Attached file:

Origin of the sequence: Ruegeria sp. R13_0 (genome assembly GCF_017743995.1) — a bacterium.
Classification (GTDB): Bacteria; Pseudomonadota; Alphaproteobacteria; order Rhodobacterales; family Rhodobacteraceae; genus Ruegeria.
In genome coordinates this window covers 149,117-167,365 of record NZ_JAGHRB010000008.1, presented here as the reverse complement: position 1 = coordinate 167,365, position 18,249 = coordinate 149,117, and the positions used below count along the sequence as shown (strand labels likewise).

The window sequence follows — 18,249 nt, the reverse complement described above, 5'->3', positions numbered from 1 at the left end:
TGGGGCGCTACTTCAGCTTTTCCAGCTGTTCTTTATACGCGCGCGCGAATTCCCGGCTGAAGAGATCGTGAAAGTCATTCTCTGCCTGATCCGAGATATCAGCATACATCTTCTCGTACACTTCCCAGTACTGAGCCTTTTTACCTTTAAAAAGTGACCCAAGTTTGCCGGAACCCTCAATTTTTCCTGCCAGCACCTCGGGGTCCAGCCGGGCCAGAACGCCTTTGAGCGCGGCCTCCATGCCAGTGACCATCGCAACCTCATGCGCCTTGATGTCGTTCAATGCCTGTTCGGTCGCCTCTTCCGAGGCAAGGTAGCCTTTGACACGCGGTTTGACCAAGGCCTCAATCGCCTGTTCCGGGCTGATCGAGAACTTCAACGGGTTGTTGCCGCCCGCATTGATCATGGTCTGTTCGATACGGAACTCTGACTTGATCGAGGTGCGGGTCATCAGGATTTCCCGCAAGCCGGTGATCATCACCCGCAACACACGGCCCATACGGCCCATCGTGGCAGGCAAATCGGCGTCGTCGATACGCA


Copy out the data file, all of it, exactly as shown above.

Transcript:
Origin of the sequence: Ruegeria sp. R13_0 (genome assembly GCF_017743995.1) — a bacterium.
Classification (GTDB): Bacteria; Pseudomonadota; Alphaproteobacteria; order Rhodobacterales; family Rhodobacteraceae; genus Ruegeria.
In genome coordinates this window covers 149,117-167,365 of record NZ_JAGHRB010000008.1, presented here as the reverse complement: position 1 = coordinate 167,365, position 18,249 = coordinate 149,117, and the positions used below count along the sequence as shown (strand labels likewise).

The window sequence follows — 18,249 nt, the reverse complement described above, 5'->3', positions numbered from 1 at the left end:
TGGGGCGCTACTTCAGCTTTTCCAGCTGTTCTTTATACGCGCGCGCGAATTCCCGGCTGAAGAGATCGTGAAAGTCATTCTCTGCCTGATCCGAGATATCAGCATACATCTTCTCGTACACTTCCCAGTACTGAGCCTTTTTACCTTTAAAAAGTGACCCAAGTTTGCCGGAACCCTCAATTTTTCCTGCCAGCACCTCGGGGTCCAGCCGGGCCAGAACGCCTTTGAGCGCGGCCTCCATGCCAGTGACCATCGCAACCTCATGCGCCTTGATGTCGTTCAATGCCTGTTCGGTCGCCTCTTCCGAGGCAAGGTAGCCTTTGACACGCGGTTTGACCAAGGCCTCAATCGCCTGTTCCGGGCTGATCGAGAACTTCAACGGGTTGTTGCCGCCCGCATTGATCATGGTCTGTTCGATACGGAACTCTGACTTGATCGAGGTGCGGGTCATCAGGATTTCCCGCAAGCCGGTGATCATCACCCGCAACACACGGCCCATACGGCCCATCGTGGCAGGCAAATCGGCGTCGTCGATACGCA